Arts Account for Over $1 Billion in Compensation to Rhode Island Workers

raimondo-steel-yard

Rhode Island Governor Gina M. Raimondo talks with The Steel Yard director Howie Sneider during a visit to the Providence-based arts organization. Compensation in Rhode Island’s arts and cultural sector was over $1 billion according to a report released today by the National Endowment for the Arts and the U.S. Department of Commerce Bureau of Economic Analysis

New Study by U.S. Dept of Commerce and NEA Shows Rhode Island Leading Region in State Employment in the Arts

Providence, RI – April 19, 2017

More than $1 billion in compensation was paid to Rhode Islanders involved in the arts and cultural production sector in 2014, according to a new study released today through a collaboration of the National Endowment for the Arts (NEA) and the U.S. Department of Commerce’s Bureau of Economic Analysis (BEA).

“Today’s report from the federal government shows that the arts and culture create jobs and represent a significant share of employment in our state,” Governor Gina M. Raimondo said. “We are grateful to the work of the State Arts Council and the many artists and cultural organizations who contribute so much to the economic and cultural life of our state.”

According to the report, close to 18,000 Rhode Islanders were employed in the arts and cultural sector in 2014, representing 3.7% of all employment in the state. Rhode Island leads the New England region in the percentage of state employment attributed to the arts and culture and ranked No. 2 in the percentage of total state compensation credited to the arts (3.6%), following Massachusetts.

Nationwide, the study reveals that the arts and cultural sector contributed $729.6 billion or 4.2 percent to the U.S. economy that year. Between 1998 and 2014, the contribution of arts and culture to the nation’s gross domestic product grew by 35.1 percent. Rhode Island, along with six other states— Alaska, California, Colorado, Massachusetts, Oregon, and Utah—exceed the national rate for arts and cultural workers by nine to 17 percent.

“The arts are a clear and substantial part of our state’s economy,” Commerce Secretary Stefan Pryor said. “The challenge we face is finding ways to grow this important sector, so that it can continue to employ more people and contribute economically to the welfare of our state.”

Randall Rosenbaum, Executive Director of the Rhode Island State Council on the Arts, explained that this report only tells part of the story.

“This report counts the number of individuals employed in the arts and culture sector in Rhode Island, and tells us something about the compensation they receive,” Rosenbaum said. “And while these are impressive figures, it doesn’t take into account the many people whose employment depends on an active arts community.  The hospitality, tourism and service industries are a significant part of the Rhode Island economy, and these sectors depend on each other for their livelihood. It’s here where the state’s investment in the arts is the key to a greater success for Rhode Island.”

Copies of the Arts and Cultural Production Satellite Account (ACPSA) reports and other information can be found at http://www.arts.ri.gov/economy on the RISCA website.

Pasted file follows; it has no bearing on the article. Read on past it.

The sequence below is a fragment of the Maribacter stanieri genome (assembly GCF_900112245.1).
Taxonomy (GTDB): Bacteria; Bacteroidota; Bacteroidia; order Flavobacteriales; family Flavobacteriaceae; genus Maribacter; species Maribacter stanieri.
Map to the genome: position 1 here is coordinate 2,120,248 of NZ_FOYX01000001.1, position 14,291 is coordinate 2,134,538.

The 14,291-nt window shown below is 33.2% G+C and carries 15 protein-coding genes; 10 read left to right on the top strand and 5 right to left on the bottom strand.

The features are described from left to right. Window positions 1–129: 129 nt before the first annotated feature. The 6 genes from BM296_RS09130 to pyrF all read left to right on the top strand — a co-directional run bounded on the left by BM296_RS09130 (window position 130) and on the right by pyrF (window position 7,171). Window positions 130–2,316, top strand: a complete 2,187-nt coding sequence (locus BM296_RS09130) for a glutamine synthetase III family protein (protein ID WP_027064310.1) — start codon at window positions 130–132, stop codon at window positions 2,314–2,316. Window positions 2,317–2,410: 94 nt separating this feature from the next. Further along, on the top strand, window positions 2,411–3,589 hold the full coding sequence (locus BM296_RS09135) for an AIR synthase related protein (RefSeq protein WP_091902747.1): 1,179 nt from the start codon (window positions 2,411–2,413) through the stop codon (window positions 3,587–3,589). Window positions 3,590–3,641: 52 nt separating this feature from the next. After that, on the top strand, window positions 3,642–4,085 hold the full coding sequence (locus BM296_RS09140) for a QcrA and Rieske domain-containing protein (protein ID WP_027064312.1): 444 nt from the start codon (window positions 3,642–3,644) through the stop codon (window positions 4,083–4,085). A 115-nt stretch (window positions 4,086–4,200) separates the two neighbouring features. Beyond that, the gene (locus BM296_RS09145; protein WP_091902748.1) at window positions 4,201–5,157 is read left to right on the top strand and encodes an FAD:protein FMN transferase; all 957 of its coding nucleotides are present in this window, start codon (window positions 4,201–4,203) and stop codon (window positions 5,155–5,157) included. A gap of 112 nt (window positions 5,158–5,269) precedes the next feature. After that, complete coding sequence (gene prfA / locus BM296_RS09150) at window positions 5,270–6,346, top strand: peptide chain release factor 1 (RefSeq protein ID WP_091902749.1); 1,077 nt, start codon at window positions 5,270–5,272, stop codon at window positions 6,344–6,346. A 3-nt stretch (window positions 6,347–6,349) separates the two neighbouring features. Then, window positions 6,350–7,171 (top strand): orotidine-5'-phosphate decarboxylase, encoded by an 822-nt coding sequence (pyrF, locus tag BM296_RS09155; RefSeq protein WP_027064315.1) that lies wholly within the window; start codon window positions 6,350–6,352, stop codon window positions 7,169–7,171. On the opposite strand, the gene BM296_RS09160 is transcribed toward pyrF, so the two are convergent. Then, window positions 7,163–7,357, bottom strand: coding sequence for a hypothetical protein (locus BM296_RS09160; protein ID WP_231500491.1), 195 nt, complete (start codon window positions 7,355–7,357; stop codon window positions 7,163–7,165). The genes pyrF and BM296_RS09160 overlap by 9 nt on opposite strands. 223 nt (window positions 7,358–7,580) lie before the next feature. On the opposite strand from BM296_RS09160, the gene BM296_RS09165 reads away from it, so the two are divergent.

“Information from the Arts and Cultural Production Satellite Account has been invaluable for understanding the role of arts and culture in our economy, demonstrating that the arts are indeed part of our everyday lives,” said NEA Chairman Jane Chu. “Now with the new state data, state leaders have a powerful tool to assess and advance arts and culture for the benefit of all their residents.”

About the NEA Office of Research & Analysis

As the federal agency of record on arts research, the NEA, through its Office of Research & Analysis, produces accurate, relevant, and timely analyses and reports that reveal the conditions and characteristics of the U.S. arts ecosystem and the impact of the arts on our everyday lives. The latest ACPSA findings add an important resource to the agency’s collection of publications such as, A Decade of Arts Engagement: Findings From the Survey of Public Participation in the Arts, 2002–2012, funding opportunities such as  Research: Art Works, leading the Federal Agency Taskforce on Human Development, and producing other data resources.

About the National Endowment for the Arts

Established by Congress in 1965, the NEA is the independent federal agency whose funding and support gives Americans the opportunity to participate in the arts, exercise their imaginations, and develop their creative capacities. Through partnerships with state arts agencies, local leaders, other federal agencies, and the philanthropic sector, the NEA supports arts learning, affirms and celebrates America’s rich and diverse cultural heritage, and extends its work to promote equal access to the arts in every community across America. Please visit arts.gov

About the Rhode Island State Council on the Arts

The Rhode Island State Council on the Arts is a state agency supported by appropriations from the Rhode Island General Assembly and grants from the National Endowment for the Arts, a federal agency. RISCA provides grants, technical assistance and staff support to arts organizations and artists, schools, community centers, social service organizations and local governments to bring the arts into the lives of Rhode Islanders. Visit www.arts.ri.gov for more information.